QUETTA, Pakistan (Reuters) - A bomb exploded next to a convoy of the deputy chairman of the Pakistan Senate on Friday in the violence-plagued province of Baluchistan, killing at least 25 people, officials said.
Islamic State claimed responsibility for the bombing. The group’s Amaq news agency said a bomber wearing an explosive vest carried out the attack, which was condemned by a former local Islamic State affiliate.
At least 35 people were wounded in the blast near the town of Mastung, 50 km (30 miles) from the provincial capital of Quetta. Television footage showed a vehicle mangled by the blast.
Senator Abdul Ghafoor Haideri, the deputy chairman of the upper house of parliament, told Reuters minutes after the explosion he believed he was the target and he had sustained minor injuries.
“There are many casualties as there were many people in the convoy,” he said by telephone.
Haideri is a member of Jamiat e Ulema Islam, a right-wing Sunni Islamist political party that is part of Prime Minister Nawaz Sharif’s coalition government.
District health official Sher Ahmed Satakzai said the death toll had risen to 25 and 10 were in critical condition in hospital.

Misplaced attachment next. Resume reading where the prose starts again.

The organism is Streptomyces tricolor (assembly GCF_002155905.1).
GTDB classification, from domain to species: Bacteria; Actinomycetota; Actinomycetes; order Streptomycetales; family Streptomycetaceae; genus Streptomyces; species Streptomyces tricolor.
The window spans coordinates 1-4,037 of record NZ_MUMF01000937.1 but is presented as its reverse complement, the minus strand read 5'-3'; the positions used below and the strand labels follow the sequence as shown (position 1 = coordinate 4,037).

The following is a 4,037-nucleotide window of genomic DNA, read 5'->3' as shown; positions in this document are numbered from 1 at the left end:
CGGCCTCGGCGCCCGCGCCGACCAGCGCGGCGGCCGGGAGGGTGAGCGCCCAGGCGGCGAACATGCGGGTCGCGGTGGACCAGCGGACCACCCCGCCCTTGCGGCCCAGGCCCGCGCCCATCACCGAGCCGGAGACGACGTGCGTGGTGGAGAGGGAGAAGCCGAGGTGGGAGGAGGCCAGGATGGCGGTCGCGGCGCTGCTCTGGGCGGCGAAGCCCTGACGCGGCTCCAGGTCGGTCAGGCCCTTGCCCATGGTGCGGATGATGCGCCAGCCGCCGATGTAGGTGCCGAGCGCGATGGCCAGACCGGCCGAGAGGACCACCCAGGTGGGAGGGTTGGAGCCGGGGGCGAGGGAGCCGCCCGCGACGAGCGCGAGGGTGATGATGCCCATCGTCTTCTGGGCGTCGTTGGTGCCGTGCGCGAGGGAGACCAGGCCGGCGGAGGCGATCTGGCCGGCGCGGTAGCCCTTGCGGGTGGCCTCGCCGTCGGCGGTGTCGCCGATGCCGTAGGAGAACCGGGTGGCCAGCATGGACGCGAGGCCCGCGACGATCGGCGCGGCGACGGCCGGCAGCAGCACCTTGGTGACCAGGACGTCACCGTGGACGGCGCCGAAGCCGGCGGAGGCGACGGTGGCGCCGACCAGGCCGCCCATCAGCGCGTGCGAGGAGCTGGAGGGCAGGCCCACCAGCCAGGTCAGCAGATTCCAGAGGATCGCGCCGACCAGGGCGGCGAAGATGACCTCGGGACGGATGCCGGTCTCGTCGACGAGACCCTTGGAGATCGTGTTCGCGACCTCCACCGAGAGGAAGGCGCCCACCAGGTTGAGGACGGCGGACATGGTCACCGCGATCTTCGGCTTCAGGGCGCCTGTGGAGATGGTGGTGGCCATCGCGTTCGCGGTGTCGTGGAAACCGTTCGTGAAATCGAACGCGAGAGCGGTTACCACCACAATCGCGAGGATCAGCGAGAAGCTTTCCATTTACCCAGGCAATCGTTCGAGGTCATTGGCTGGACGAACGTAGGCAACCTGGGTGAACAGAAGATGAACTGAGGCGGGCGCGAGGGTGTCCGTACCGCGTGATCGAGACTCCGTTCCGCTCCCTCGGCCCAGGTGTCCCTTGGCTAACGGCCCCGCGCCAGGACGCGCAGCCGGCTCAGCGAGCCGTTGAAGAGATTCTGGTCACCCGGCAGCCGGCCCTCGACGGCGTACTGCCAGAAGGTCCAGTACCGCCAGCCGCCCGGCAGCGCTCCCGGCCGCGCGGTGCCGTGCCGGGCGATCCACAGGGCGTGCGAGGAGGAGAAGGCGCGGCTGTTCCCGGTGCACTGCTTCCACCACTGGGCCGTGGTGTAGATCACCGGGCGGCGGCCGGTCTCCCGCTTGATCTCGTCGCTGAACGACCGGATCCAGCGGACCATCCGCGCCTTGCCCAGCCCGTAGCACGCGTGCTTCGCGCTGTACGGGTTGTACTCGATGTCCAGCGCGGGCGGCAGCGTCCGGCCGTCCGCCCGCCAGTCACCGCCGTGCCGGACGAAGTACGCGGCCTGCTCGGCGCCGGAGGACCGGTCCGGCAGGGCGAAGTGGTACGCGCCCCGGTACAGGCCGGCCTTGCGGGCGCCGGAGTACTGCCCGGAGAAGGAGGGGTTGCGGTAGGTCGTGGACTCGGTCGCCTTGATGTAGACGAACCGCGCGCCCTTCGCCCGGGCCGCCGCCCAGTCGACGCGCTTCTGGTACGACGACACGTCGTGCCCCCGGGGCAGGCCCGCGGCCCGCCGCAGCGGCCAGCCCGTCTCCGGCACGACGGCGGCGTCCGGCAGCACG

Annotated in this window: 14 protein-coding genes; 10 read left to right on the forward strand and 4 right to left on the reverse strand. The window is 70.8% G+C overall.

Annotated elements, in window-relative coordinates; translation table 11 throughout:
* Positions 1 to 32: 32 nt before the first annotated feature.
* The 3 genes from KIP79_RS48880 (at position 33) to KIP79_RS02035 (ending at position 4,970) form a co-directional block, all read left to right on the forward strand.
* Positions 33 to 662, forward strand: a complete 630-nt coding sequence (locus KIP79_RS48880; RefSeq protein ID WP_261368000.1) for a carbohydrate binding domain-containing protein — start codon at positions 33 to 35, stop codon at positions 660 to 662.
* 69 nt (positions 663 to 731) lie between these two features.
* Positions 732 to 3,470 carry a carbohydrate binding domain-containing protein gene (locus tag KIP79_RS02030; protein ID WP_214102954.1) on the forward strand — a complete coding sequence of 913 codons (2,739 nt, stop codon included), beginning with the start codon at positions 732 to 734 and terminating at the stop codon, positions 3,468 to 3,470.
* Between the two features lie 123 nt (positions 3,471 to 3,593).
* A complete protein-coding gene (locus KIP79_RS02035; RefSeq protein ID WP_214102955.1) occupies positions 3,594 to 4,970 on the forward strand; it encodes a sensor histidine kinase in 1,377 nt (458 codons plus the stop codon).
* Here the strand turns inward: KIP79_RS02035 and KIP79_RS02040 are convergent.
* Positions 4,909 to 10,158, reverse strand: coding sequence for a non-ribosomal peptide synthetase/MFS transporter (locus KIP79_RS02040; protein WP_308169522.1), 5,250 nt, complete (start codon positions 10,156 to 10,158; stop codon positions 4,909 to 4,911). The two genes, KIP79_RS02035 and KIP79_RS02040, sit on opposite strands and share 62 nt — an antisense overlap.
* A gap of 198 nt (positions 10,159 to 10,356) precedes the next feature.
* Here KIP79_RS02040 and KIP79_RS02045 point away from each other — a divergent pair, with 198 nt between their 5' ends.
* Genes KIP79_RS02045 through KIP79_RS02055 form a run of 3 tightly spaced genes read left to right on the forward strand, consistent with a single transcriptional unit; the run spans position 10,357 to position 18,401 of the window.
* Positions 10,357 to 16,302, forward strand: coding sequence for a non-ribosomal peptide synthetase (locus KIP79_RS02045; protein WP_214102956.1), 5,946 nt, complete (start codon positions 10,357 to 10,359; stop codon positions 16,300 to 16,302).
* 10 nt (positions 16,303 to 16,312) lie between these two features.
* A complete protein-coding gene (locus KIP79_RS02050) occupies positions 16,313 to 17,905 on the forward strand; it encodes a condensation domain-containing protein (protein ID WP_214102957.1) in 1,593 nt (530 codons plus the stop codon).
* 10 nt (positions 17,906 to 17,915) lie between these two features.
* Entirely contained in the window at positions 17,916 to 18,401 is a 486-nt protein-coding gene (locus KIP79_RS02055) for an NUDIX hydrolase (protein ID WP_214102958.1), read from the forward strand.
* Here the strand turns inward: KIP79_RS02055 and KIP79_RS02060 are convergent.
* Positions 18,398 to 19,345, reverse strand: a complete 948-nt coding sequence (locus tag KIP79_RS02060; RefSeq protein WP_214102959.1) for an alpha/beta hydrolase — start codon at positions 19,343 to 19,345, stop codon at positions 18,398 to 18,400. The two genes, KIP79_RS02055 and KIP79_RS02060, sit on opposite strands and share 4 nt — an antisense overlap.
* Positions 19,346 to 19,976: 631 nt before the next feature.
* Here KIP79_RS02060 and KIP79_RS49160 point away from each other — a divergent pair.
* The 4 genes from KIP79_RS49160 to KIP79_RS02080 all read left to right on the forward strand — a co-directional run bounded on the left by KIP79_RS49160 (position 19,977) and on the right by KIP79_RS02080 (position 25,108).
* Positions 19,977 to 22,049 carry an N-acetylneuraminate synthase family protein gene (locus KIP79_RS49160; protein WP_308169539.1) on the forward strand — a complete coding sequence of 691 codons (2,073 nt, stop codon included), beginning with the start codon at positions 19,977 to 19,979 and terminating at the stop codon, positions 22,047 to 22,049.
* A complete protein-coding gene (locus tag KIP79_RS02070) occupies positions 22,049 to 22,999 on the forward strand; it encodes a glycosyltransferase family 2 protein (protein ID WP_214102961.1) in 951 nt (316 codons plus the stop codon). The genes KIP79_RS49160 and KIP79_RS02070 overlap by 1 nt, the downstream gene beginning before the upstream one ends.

Security in Pakistan has improved since a crackdown on militancy began in 2014, but a fresh wave of attacks that left more than 100 people dead in February has increased pressure on Sharif’s government.
Mastung police official Ghazanfar Ali Shah said the convoy appeared to have been hit by a suicide bomber, adding Haideri’s driver was among those killed.
The senator, who is being treated in hospital, was on his way back to Quetta after distributing graduation certificates to students from a madrassa, or religious academy.
Militant group Lashkar-e-Jangvi Al Alami, which has jointly carried out attacks with Islamic State in the past, including a bombing at a shrine in Baluchistan in November, condemned Friday’s suicide attack, spokesman Ali Bin Sufyan told Reuters.
Sufyan said the two groups have now split due to “policy changes”, but did not elaborate on what changes had taken place.
Separatist militants in Baluchistan have waged a campaign against the central government for decades, demanding a greater share of the gas-rich province’s resources.
Taliban and other Islamist militants also operate in the province, which shares borders with Afghanistan and Iran. A U.S. drone strike killed Taliban leader Mullah Akhtar Mansour last year in Baluchistan.
The province was rocked by a series of attacks late last year that claimed over 180 lives and raised concerns about a growing militant presence.
A judicial report released after an attack on the province’s lawyers left more than 70 dead criticized security provisions in the region and called for increased clampdowns on extremists.
Additional reporting by Saud Mehsud in Dera Ismial Khan; Writing by Saad Sayeed; Editing by Nick Macfie and Toby Davis
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